Craig Wright’s Efforts to Dismiss Kleiman’s 1.1 Million Bitcoin Trial Are Denied “On All Grounds”

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Craig Wright’s tactics for delaying the Kleiman estate litigation process may be coming to an end.

The United States District Court for the Southern District of Florida has denied “on all grounds” the motion introduced by Craig S. Wright to dismiss the long-standing Kleiman vs. Wright lawsuit.

Wright’s motion was denied “on all grounds”

When a motion is denied “on all grounds,” in theory, it means that there is no argument considered valid or at least reasonable by a judge to satisfy any claim. In other words, there is no point in trying again since all the doors are closed, and risking further delay could have negative consequences for whoever tries.

In the Court’s reasoning, Craig Wright could not provide sufficient arguments to delay or dismiss the case. Therefore, the judge rejected his petition in the absolute, and the next logical step is to set a date for trial:

“Upon review, the Court found the Defendant’s arguments unpersuasive (…) The frustrating part is not know what to believe. One moment I am told that you received funding for the next 5 years and are able to get back to work on building the business. And then the next second I am told there is no progress being made with the business (…) Accordingly, the Court rejects Defendant’s assertion that Count VIII fails. As set forth above, Defendant’s Motion is denied on all grounds.”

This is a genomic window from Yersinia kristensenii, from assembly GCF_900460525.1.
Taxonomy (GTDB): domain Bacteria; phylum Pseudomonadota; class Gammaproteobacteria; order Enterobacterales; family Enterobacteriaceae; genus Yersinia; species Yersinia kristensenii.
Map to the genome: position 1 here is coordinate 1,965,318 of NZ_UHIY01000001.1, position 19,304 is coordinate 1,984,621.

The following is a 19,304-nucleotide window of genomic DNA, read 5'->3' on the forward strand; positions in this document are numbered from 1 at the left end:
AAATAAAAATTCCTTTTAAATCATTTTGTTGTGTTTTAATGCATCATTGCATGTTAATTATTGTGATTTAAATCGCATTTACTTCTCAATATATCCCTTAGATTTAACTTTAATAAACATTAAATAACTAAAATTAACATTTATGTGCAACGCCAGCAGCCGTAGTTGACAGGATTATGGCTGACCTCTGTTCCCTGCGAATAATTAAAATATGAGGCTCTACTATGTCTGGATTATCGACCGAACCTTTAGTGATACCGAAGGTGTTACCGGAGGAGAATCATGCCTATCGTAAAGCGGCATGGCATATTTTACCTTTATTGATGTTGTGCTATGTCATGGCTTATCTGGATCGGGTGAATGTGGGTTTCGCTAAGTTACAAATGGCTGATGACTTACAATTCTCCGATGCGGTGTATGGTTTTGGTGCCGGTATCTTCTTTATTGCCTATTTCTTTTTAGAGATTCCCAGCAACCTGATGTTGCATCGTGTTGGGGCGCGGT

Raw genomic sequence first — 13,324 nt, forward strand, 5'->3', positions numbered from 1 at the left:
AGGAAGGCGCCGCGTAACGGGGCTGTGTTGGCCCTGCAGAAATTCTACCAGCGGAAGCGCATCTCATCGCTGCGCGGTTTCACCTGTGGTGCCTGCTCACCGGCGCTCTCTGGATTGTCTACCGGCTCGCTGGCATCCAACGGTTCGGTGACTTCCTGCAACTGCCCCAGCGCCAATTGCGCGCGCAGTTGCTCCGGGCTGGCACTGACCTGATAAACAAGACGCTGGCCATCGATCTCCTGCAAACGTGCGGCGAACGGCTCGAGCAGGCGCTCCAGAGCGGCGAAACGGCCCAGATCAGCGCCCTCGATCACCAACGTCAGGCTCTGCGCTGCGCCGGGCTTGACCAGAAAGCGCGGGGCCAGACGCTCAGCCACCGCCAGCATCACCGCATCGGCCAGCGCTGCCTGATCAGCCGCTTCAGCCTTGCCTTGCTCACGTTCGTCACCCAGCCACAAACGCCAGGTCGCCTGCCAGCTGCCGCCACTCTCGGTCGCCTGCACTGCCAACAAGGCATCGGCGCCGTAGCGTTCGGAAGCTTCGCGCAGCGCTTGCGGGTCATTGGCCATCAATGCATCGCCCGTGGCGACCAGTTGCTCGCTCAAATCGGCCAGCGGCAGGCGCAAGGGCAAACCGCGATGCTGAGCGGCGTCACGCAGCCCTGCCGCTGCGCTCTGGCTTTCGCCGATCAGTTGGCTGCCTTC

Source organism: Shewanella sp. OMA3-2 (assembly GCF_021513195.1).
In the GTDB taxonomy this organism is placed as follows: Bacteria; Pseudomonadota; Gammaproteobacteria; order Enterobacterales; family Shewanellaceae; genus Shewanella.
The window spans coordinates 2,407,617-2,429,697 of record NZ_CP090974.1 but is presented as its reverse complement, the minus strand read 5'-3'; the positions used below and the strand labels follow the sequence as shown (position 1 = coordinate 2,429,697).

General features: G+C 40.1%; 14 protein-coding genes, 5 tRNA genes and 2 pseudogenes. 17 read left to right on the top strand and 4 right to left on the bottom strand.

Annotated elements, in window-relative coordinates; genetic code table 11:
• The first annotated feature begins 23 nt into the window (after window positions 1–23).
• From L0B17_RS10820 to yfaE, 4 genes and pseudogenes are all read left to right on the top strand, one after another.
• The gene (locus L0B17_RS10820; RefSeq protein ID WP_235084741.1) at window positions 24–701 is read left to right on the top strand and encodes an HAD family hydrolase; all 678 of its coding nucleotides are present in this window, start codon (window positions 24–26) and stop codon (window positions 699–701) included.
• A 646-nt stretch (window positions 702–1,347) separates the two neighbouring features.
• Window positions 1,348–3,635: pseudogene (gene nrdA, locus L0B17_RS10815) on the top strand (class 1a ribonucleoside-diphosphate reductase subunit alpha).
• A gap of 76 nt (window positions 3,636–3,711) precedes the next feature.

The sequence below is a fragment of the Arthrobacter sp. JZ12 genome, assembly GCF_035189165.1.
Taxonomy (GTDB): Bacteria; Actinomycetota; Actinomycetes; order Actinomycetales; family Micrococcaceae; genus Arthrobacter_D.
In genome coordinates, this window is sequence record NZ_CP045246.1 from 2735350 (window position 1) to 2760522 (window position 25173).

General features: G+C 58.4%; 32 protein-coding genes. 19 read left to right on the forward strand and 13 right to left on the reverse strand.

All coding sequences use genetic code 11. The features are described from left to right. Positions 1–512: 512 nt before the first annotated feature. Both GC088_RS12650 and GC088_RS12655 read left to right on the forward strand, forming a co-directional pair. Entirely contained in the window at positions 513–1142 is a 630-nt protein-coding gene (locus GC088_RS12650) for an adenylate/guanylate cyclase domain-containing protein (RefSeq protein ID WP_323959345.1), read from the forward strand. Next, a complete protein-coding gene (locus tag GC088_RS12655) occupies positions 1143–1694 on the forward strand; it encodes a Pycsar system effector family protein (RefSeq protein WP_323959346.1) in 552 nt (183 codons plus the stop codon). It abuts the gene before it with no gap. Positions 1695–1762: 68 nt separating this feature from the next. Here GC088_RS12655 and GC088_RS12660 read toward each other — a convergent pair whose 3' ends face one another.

Earlier this month, the Court decided to postpone the pre-trial work due to both parties’ joint request. Specifically, proceedings regarding the proposed verdict form, voir dire questions, exhibit list, and objections will now occur on December 15. Demonstrative and summary exhibits were moved to December 21.

Craig Wright shows what not to do on a trial

With this new ruling, the options for avoiding trial are practically nil. Craig Wright has faced several failures throughout the judicial chapter, including the impossibility of proving his ownership of the Bitcoin addresses he claimed to own, and the frustrating and amusing case of the Nigerian “bounded courier” who never showed up.

Before the real battle, this new “defeat” puts Craig Wright in a questionable position within the crypto community —and the legal community. Being a highly educated lawyer himself – also accused of plagiarizing his thesis and dissertation – it is attractive for many experts to narrate Wright’s constant failures to handle this controversy.

“Wright and his lawyers have made every effort to get out of the lawsuit, and it nearly ended once when a contempt ruling went the wrong way for him,” shared attorney Stephen Palley, adding in a later tweet, “I am only on page 9 and already my eyes hurt.  Y’all owe a bucket of herring for this”

This is the most significant lawsuit ever brought by Craig Wright, who, in recent months, dropped other legal cases against big names in the crypto industry who accused him of fraud. Almost 1.1 million Bitcoin is at stake in this case.

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